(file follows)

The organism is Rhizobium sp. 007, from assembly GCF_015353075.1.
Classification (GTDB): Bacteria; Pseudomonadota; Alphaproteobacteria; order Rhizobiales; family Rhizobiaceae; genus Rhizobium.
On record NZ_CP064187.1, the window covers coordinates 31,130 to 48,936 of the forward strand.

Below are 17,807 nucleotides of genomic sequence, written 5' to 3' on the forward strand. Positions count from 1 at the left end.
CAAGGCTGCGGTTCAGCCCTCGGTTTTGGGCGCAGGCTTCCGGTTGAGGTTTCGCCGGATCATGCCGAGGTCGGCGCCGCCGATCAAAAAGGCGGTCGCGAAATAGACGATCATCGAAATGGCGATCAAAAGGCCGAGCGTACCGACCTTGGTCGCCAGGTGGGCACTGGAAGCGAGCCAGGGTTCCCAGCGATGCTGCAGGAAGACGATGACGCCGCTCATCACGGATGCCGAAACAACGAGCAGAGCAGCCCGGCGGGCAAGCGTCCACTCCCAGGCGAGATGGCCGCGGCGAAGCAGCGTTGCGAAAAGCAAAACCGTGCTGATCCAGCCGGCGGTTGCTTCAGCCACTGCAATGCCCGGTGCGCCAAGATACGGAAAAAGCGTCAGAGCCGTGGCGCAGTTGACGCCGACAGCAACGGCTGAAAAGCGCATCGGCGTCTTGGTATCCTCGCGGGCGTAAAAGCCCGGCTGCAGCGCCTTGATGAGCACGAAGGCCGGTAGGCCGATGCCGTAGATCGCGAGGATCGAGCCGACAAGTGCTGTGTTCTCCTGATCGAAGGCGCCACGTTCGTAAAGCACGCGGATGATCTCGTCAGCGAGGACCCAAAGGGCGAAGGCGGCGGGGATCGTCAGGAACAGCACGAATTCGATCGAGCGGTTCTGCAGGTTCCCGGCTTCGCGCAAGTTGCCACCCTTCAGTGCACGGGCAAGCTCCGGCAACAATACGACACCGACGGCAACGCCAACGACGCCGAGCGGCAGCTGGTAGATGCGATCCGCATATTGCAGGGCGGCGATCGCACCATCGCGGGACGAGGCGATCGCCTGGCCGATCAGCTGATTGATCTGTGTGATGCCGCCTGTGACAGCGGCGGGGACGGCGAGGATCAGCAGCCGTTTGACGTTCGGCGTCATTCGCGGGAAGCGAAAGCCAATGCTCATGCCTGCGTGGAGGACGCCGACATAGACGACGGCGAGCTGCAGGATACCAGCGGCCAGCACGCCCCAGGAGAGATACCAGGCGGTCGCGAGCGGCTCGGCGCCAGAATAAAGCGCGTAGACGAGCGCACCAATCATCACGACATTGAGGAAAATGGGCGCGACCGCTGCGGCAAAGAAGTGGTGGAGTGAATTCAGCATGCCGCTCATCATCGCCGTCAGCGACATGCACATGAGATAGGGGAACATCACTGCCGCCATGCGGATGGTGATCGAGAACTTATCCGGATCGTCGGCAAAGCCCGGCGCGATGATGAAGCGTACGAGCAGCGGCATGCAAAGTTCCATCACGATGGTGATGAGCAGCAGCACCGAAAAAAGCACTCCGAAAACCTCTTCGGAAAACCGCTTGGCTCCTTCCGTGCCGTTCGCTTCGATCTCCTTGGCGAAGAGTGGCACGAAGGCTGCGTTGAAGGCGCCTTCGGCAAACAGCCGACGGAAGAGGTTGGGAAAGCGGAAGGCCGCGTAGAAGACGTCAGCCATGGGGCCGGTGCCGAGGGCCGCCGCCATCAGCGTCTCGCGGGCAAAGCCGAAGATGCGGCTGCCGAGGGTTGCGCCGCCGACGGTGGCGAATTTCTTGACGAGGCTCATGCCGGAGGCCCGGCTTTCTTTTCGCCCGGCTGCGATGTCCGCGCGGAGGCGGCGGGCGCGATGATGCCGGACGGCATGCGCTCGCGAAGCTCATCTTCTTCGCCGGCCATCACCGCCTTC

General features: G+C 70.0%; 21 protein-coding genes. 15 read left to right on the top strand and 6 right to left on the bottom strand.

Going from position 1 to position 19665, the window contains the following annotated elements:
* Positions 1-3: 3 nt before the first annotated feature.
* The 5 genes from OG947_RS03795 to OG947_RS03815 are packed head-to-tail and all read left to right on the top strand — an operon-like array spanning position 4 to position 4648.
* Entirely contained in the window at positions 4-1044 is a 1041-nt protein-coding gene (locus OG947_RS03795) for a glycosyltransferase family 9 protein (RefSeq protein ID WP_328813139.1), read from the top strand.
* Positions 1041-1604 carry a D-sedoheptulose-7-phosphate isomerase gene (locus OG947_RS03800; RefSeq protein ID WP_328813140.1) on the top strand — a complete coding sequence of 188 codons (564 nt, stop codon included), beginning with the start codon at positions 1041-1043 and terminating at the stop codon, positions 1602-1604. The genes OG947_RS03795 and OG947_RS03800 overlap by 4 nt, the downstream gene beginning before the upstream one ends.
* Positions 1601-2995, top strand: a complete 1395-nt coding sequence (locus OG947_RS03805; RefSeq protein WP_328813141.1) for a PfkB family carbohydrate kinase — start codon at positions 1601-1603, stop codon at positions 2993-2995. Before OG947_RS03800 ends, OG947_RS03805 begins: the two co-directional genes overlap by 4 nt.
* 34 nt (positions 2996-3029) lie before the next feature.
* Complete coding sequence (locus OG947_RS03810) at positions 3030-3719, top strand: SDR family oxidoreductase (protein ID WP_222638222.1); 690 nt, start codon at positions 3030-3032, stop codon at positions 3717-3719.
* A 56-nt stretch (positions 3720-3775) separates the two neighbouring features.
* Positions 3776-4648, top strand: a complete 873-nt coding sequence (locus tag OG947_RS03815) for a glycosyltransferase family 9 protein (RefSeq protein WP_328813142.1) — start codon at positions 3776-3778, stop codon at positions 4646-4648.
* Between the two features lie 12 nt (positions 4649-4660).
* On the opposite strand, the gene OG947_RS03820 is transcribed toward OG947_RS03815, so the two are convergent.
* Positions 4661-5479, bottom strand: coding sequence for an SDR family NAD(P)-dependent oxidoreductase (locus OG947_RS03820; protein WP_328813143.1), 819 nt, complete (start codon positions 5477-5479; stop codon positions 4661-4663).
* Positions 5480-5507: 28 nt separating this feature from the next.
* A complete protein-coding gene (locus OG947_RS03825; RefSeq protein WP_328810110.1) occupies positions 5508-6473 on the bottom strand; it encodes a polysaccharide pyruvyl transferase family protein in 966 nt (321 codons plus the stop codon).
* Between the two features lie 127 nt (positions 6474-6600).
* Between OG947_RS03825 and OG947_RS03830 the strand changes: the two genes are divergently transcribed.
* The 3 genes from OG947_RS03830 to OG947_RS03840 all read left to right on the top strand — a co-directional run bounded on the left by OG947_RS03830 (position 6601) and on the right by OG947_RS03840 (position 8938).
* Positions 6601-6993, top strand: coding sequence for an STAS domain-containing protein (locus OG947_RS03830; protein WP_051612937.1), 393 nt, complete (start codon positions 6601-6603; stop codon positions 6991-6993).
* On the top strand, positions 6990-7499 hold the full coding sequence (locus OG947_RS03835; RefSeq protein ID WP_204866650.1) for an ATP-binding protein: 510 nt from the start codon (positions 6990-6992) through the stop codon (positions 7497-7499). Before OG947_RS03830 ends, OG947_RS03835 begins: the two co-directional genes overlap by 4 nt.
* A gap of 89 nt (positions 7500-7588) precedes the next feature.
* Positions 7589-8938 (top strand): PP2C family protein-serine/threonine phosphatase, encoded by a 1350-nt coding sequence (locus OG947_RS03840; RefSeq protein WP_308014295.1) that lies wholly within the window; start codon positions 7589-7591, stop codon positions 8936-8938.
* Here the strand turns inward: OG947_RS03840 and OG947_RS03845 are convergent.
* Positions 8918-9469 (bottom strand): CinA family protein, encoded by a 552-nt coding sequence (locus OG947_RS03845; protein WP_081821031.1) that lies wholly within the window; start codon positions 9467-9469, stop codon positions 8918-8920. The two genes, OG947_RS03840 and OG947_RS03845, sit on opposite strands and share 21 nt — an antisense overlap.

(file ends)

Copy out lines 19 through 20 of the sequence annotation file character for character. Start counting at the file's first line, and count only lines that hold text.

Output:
* Positions 4661-5479, bottom strand: coding sequence for an SDR family NAD(P)-dependent oxidoreductase (locus OG947_RS03820; protein WP_328813143.1), 819 nt, complete (start codon positions 5477-5479; stop codon positions 4661-4663).
* Positions 5480-5507: 28 nt separating this feature from the next.